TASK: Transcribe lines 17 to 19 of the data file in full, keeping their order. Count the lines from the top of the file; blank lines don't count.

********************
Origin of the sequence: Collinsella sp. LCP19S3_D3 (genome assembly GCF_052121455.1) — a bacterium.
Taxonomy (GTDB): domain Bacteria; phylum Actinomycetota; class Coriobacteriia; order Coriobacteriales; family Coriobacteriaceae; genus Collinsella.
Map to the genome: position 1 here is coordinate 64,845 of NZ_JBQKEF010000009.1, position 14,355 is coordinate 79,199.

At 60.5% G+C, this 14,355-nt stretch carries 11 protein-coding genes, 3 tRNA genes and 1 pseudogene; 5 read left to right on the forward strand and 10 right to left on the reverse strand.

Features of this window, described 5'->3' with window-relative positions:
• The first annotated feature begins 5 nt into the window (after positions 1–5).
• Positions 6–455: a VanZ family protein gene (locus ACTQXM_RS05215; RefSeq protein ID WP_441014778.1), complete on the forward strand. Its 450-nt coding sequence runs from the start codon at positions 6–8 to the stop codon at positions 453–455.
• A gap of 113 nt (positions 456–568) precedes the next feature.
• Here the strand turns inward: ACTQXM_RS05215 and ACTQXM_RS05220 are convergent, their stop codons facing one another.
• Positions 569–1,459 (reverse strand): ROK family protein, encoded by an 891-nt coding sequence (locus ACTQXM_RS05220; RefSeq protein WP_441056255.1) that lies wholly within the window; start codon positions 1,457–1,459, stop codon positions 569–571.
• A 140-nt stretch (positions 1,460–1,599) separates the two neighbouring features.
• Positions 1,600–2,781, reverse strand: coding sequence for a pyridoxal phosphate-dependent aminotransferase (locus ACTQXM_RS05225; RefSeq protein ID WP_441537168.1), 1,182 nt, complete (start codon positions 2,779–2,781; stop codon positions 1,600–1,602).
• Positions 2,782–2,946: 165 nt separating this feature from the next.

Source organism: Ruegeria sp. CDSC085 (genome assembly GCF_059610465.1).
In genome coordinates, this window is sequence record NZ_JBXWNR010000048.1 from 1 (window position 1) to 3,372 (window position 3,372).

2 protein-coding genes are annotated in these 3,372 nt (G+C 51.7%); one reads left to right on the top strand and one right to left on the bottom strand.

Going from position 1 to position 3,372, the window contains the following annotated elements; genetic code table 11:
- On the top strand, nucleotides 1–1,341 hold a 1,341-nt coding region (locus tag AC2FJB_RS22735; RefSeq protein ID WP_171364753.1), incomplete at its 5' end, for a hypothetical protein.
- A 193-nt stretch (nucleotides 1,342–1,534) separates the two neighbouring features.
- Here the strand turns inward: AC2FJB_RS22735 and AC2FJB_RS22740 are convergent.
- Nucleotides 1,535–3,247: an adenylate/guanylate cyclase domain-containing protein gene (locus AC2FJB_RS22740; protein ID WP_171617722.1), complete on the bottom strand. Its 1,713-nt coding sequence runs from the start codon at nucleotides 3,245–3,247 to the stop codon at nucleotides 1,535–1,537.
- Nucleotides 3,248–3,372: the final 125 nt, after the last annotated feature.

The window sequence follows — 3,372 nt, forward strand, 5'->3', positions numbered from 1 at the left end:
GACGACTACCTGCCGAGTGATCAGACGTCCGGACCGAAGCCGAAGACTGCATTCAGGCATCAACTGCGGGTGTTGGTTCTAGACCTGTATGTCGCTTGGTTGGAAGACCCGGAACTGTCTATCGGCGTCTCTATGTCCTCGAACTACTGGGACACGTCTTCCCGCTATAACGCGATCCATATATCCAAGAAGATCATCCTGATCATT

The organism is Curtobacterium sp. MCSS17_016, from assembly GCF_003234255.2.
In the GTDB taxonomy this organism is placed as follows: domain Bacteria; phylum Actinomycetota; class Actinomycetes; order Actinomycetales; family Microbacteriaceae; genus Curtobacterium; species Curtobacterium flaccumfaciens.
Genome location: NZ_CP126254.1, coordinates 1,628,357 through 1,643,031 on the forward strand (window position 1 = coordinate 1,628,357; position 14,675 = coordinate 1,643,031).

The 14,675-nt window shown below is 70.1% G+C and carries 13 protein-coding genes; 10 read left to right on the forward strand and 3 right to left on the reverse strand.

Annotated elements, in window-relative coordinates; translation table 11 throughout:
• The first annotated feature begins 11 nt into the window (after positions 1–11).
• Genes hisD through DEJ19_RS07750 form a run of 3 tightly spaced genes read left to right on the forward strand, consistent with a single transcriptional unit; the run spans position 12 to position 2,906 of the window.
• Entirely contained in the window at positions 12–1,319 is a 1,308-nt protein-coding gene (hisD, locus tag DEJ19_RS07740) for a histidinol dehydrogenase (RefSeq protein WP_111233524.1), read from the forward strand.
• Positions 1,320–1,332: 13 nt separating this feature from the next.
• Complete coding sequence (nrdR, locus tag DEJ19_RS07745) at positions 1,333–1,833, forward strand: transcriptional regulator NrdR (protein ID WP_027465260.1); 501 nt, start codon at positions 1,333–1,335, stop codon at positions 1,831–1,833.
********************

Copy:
Going from position 1 to position 3,372, the window contains the following annotated elements; genetic code table 11:
- On the top strand, nucleotides 1–1,341 hold a 1,341-nt coding region (locus tag AC2FJB_RS22735; RefSeq protein ID WP_171364753.1), incomplete at its 5' end, for a hypothetical protein.
- A 193-nt stretch (nucleotides 1,342–1,534) separates the two neighbouring features.